Aussie shares were set to start the week sharply lower after the threat of a rate rise next year helped drag Wall Street to its worst weekly loss since October.
ASX futures slumped 111 points or 1.52 per cent, signalling a grim open after five straight weekly advances and a string of record closes.
US stocks fell heavily on Friday after a Federal Reserve official said the central bank might not wait until 2023 to raise rates.
Gold and copper suffered their heaviest weekly declines since the start of the pandemic. Iron ore and other base metals also retreated. Oil rebounded. The dollar fell below 75 US cents for the first time since December.
A market that was still adjusting to mid-week news US rates would likely rise in 2023, a year ahead of consensus, shuddered again when the President of the St Louis Federal Reserve indicated the first rise may come even sooner.
“I put us starting in late 2022,” James Bullard told CNBC.
The Dow Jones Industrial Average skidded 533 points or 1.58 per cent. The S&P 500 shed 55 points or 1.31 per cent. The Nasdaq Composite gave up 131 points or 0.92 per cent.
The declines sealed the major indices’ worst weekly returns in months. The Dow lost 3.45 per cent, its heaviest decline since October. The S&P 500 shed 1.94 per cent, its worst since February. The Nasdaq, which outperformed all week in a falling market, gave up a modest 0.32 per cent.
Market complacency suffered a body blow on Wednesday when the Fed’s “dot plot” projections showed a majority of committee members expect to raise rates twice in 2023. The unexpectedly hawkish outlook triggered sharp dislocations on equity, bond and commodity markets.
“This week’s first whiff of an eventual change in Fed policy was a reminder that emergency monetary conditions and the free-money era will ultimately end,” strategists at MRB Partners wrote. “We expect a series of incremental retreats from the Fed’s benign inflation outlook in the coming months.”
The retreat was led by cyclical sectors whose earnings appear most vulnerable to a slowdown in economic growth as rates tighten. The financial and materials sectors both fell more than 6 per cent. Energy stocks dropped 5.2 per cent and industrials 3.8 per cent.
“Investors are already grappling with the notion that the economy has been propped up markedly, thanks to monetary and fiscal support, but now market participants must accept the fact that the time has come to begin to remove – or at least talk about removing – the punch bowl, returning the economy to more organic means,” analysts at investment bank Stifel wrote.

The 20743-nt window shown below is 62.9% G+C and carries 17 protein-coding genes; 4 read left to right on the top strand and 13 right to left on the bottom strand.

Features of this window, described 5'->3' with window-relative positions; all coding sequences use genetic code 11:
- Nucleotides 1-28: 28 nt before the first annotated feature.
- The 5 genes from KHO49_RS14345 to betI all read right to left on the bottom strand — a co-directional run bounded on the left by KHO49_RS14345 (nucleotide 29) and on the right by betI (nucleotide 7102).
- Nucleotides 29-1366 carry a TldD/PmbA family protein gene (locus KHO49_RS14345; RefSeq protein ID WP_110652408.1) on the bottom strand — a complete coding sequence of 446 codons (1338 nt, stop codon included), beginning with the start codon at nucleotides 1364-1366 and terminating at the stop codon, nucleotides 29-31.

Volatility returned to the market. The Chicago Board Options Exchange Volatility Index – the VIX – rose to its highest in four weeks. Trading volumes jumped on Friday as four different types of derivatives expired during a “quadruple witching” session.
The US dollar has been the big winner from the changing outlook. The US dollar index, which measures the greenback against a basket of six currencies, climbed to its highest since mid-April. Increased costs for holders of other currencies weighed heavily on base and precious metals.
A tough session coming up as the ASX scrambles back into some sort of alignment with Wall Street. The local market largely ignored last week’s turmoil in the US, but Friday’s slump looks like a tipping point.
The performance gap between the two markets has become too wide to ignore. While the Dow lost almost 3.5 per cent last week and the S&P 500 more than 1.9 per cent, the S&P/ASX 200 gained 0.8 per cent.
This week will offer a test of investors’ willingness to “buy the dip”, but many will want to see how Wall Street starts the week before committing.
Exporters and importers will come under the microscope. The dollar tumbled below 75 US cents on Friday for the first time since December. The Aussie fell 1 per cent to 74.78 US cents. The local unit started the week 0.04 per cent higher at 74.82 US cents.